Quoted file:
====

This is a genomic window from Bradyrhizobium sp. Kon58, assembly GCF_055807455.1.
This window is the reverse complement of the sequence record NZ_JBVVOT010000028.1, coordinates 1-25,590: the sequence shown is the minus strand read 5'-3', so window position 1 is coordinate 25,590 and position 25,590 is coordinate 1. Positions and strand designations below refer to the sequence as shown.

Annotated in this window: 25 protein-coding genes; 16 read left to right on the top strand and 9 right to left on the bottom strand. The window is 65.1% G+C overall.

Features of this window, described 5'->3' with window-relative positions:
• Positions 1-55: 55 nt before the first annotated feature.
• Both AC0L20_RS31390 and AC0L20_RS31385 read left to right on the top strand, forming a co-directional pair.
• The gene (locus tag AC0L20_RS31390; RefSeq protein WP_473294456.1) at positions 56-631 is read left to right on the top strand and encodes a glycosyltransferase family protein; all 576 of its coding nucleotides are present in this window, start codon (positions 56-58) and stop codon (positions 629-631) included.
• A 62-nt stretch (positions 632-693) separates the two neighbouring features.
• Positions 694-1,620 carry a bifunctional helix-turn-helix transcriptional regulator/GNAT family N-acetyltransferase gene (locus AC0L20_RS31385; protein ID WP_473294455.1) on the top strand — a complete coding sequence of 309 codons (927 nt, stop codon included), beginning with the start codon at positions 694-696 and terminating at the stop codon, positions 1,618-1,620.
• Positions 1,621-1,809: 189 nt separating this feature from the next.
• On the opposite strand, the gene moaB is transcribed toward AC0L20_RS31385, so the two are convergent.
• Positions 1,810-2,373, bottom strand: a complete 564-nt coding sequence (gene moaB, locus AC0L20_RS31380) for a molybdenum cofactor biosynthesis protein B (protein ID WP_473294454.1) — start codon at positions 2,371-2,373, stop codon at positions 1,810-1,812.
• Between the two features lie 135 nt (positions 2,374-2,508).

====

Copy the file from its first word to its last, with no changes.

This is a genomic window from Bradyrhizobium sp. Kon58, assembly GCF_055807455.1.
This window is the reverse complement of the sequence record NZ_JBVVOT010000028.1, coordinates 1-25,590: the sequence shown is the minus strand read 5'-3', so window position 1 is coordinate 25,590 and position 25,590 is coordinate 1. Positions and strand designations below refer to the sequence as shown.

Annotated in this window: 25 protein-coding genes; 16 read left to right on the top strand and 9 right to left on the bottom strand. The window is 65.1% G+C overall.

Features of this window, described 5'->3' with window-relative positions:
• Positions 1-55: 55 nt before the first annotated feature.
• Both AC0L20_RS31390 and AC0L20_RS31385 read left to right on the top strand, forming a co-directional pair.
• The gene (locus tag AC0L20_RS31390; RefSeq protein WP_473294456.1) at positions 56-631 is read left to right on the top strand and encodes a glycosyltransferase family protein; all 576 of its coding nucleotides are present in this window, start codon (positions 56-58) and stop codon (positions 629-631) included.
• A 62-nt stretch (positions 632-693) separates the two neighbouring features.
• Positions 694-1,620 carry a bifunctional helix-turn-helix transcriptional regulator/GNAT family N-acetyltransferase gene (locus AC0L20_RS31385; protein ID WP_473294455.1) on the top strand — a complete coding sequence of 309 codons (927 nt, stop codon included), beginning with the start codon at positions 694-696 and terminating at the stop codon, positions 1,618-1,620.
• Positions 1,621-1,809: 189 nt separating this feature from the next.
• On the opposite strand, the gene moaB is transcribed toward AC0L20_RS31385, so the two are convergent.
• Positions 1,810-2,373, bottom strand: a complete 564-nt coding sequence (gene moaB, locus AC0L20_RS31380) for a molybdenum cofactor biosynthesis protein B (protein ID WP_473294454.1) — start codon at positions 2,371-2,373, stop codon at positions 1,810-1,812.
• Between the two features lie 135 nt (positions 2,374-2,508).